Are the congregants supposed to stand when responding to the "ברכו" said for the Torah-reading? I've seen varying practices, including a rise-an-inch-from-the-seat-fake-stand.


1 Answer 1


Depends on your minhag. Some hold that since its a davar shbekedusha you must stand. The Mishna Berurah(146:18) says that even if you wont stand for the krias hatorah in accordance with the opinion of the Maharam M'Rottenberg (quoted by the Rema 146:4) still you must at least stand for borchu for everyone holds you must stand.

The Rama M'pano says the obligation to stand is so much that really one must stand even for the Kria in order not to mistakingly sit during borchu

ולא זע בשעת ברכה משתלי ויתיב גם בשעת ברכו, ועיניך רואות היושבים בשעת קריאת התורה שהן אחד מהם לא קם כדאמרינן טעמא בגמ' מפני הנכנסים והיוצאים, לדברי הכל טוב ויפה לעמוד כל זמן הקריאה דלמא אבל עכשיו שהרבים העולים כלם אומרים ברכו". –

Rav Eliezer Melamed writes:

After the Kaddish,the chazan says, “Barchu et Hashem hamevorach” (“Bless Hashem Who is blessed”). The congregation responds, “Baruch Hashem hamevorach l’olam va’ed” (“Blessed is Hashem, Who is blessed for all eternity”), and the chazan repeats the congregation’s line, saying, “Baruch Hashem hamevorach l’olam va’ed” (Shulchan Aruch 57:1).

The primary purpose of Barchu is to introduce Birkot Keriat Shema,for by declaring “Barchu,” the chazan invites the congregation to recite Birkot Keriat Shema. Even though it can also be recited as praise in itself, like when Barchu is recited at the conclusion of the prayer service, nevertheless, the essence of its establishment was to introduce Birkot Keriat Shema. Therefore, every person must finish saying Pesukei d’Zimrah and Yishtabach before Barchu so that immediately after Barchu he can begin Birkot Keriat Shema. It is best to even skip Az Yashir in order to start Birkot Keriat Shema with the congregation. Still, whoever did not yet succeed in saying the berachah of Yishtabach,even if he already responded to Barchu,must conclude Yishtabach and only afterwards continue with Birkot Keriat Shema.

There are varying customs with regard to standing when responding to Kaddish and Barchu. According to the minhag of most Sephardim,there is no need to stand up while answering matters of sanctity, but one who is already standing must remain that way for Kaddish and Barchu (Maharil,Kaf HaChaim 56:20; 146:20-21; Yechaveh Da’at 3:4). Most Ashkenazim are accustomed to standing while responding to Kaddish and Barchu which are matters of sanctity (Mishnah Berurah 54:7-8; 146:18). However, concerning Barchu which requires a short answer, many Ashkenazim have the custom that if they are already sitting, such as for Torah reading, or before Ma’ariv,they do not completely stand up, rather they only rise slightly from their chairs when responding. This is similar to the custom many people have when answering a zimun with ten men.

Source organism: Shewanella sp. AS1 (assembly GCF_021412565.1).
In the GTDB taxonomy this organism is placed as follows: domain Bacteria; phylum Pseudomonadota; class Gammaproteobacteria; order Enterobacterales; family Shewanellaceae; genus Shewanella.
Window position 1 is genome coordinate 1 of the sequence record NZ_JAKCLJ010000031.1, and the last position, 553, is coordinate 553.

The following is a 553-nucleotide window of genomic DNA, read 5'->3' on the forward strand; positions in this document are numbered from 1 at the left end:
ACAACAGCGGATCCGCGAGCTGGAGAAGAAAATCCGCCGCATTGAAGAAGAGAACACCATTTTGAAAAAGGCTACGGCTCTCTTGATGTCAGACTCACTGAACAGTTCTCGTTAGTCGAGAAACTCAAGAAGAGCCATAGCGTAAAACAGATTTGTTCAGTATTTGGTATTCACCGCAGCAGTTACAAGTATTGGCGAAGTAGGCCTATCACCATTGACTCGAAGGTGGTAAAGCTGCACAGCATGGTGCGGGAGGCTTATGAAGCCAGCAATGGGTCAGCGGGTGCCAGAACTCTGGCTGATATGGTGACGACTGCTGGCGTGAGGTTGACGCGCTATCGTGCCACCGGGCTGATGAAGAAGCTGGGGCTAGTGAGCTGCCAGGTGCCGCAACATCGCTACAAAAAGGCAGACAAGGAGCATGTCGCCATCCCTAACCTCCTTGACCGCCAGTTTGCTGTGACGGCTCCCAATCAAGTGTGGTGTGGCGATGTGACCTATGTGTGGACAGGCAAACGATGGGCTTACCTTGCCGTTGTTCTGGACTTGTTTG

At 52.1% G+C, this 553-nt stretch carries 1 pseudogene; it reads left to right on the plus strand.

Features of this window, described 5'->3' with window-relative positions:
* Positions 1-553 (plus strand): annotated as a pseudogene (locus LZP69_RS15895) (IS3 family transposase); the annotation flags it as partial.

When the chazan says the word “Barchu” he bows a bit, and when saying “Hashem” he straightens himself. Regarding the congregation, there are different customs. There are those accustomed to bowing down completely, those who bow slightly, and those who don’t bow at all. Every person should follow his family’s minhag. When people with different minhagim pray together, it is proper that everyone bows slightly (see further in this book chapter 17, note 3).

  • 1
    That Rama MiFano is quite the Daat Yachid here. There's barely any evidence whatsoever of people standing during Leining in the Rishonim. Besides, standing for Dvarim Shebikdusha is a chumra/minhag (a minhag which פוק חזי might not apply to these barchus), not a clear-cut 'must'. This answer is deceptively one sided.
    – Double AA
    Commented Mar 12, 2015 at 18:22
  • Though many opinions hold the congregation must stand during Bar'chu and the congregation's response to Bar'chu (since it is a davar shebikdusha), the Magen Avraham (146:6) holds that the congregation must also stand for the blessings before and after the reading. The Chayei Adam (31:3) says "ראוי לעמוד" during Bar'chu (and the response), which suggests he takes the position that people should stand during a davar shebikdusha, but that it isn't an absolute requirement.
    – Fred
    Commented Mar 12, 2015 at 19:38
  • @DoubleAA The Rama MiFano doesn't say you have to stand during the Torah reading. He just says that circumstances had gotten to the point where people generally did not rise for Bar'chu (which he maintains is required), and to remedy that he suggests the practice of standing the whole time so that.
    – Fred
    Commented Mar 12, 2015 at 19:41
  • @DoubleAA ...people would also stand during Bar'chu. (Sorry, my comment got cut off, and I noticed after the editing time elapsed).
    – Fred
    Commented Mar 12, 2015 at 19:53
  • What happens if they forget the Bar'chu before Kriat Shema? Should they keep davening or stop to do it and continue?
    – Leyah
    Commented May 5, 2016 at 1:06

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